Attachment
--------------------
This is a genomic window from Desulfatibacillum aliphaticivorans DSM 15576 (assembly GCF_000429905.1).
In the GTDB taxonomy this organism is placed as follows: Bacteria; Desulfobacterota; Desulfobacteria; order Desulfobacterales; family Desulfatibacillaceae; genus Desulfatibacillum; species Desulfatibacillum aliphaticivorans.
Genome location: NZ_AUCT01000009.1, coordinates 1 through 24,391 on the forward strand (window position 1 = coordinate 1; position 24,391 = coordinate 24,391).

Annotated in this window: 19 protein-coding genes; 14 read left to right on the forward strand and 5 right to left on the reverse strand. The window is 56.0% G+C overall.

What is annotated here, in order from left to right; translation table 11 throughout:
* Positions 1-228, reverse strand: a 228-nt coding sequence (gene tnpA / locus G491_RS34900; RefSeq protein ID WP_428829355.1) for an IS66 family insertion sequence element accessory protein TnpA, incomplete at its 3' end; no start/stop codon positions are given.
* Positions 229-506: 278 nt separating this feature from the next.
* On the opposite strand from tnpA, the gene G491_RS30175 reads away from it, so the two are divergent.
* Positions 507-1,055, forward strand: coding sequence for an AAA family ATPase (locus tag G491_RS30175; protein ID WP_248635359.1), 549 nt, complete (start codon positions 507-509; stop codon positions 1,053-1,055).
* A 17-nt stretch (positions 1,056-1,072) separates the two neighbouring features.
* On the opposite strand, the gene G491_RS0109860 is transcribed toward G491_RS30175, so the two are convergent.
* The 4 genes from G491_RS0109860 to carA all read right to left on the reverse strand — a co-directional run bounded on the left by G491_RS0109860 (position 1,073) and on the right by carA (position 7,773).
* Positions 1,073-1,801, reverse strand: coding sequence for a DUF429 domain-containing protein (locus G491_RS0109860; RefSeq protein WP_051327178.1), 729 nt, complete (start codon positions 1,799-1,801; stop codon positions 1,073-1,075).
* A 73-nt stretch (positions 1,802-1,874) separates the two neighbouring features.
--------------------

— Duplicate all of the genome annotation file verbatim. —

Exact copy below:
This is a genomic window from Desulfatibacillum aliphaticivorans DSM 15576 (assembly GCF_000429905.1).
In the GTDB taxonomy this organism is placed as follows: Bacteria; Desulfobacterota; Desulfobacteria; order Desulfobacterales; family Desulfatibacillaceae; genus Desulfatibacillum; species Desulfatibacillum aliphaticivorans.
Genome location: NZ_AUCT01000009.1, coordinates 1 through 24,391 on the forward strand (window position 1 = coordinate 1; position 24,391 = coordinate 24,391).

Annotated in this window: 19 protein-coding genes; 14 read left to right on the forward strand and 5 right to left on the reverse strand. The window is 56.0% G+C overall.

What is annotated here, in order from left to right; translation table 11 throughout:
* Positions 1-228, reverse strand: a 228-nt coding sequence (gene tnpA / locus G491_RS34900; RefSeq protein ID WP_428829355.1) for an IS66 family insertion sequence element accessory protein TnpA, incomplete at its 3' end; no start/stop codon positions are given.
* Positions 229-506: 278 nt separating this feature from the next.
* On the opposite strand from tnpA, the gene G491_RS30175 reads away from it, so the two are divergent.
* Positions 507-1,055, forward strand: coding sequence for an AAA family ATPase (locus tag G491_RS30175; protein ID WP_248635359.1), 549 nt, complete (start codon positions 507-509; stop codon positions 1,053-1,055).
* A 17-nt stretch (positions 1,056-1,072) separates the two neighbouring features.
* On the opposite strand, the gene G491_RS0109860 is transcribed toward G491_RS30175, so the two are convergent.
* The 4 genes from G491_RS0109860 to carA all read right to left on the reverse strand — a co-directional run bounded on the left by G491_RS0109860 (position 1,073) and on the right by carA (position 7,773).
* Positions 1,073-1,801, reverse strand: coding sequence for a DUF429 domain-containing protein (locus G491_RS0109860; RefSeq protein WP_051327178.1), 729 nt, complete (start codon positions 1,799-1,801; stop codon positions 1,073-1,075).
* A 73-nt stretch (positions 1,802-1,874) separates the two neighbouring features.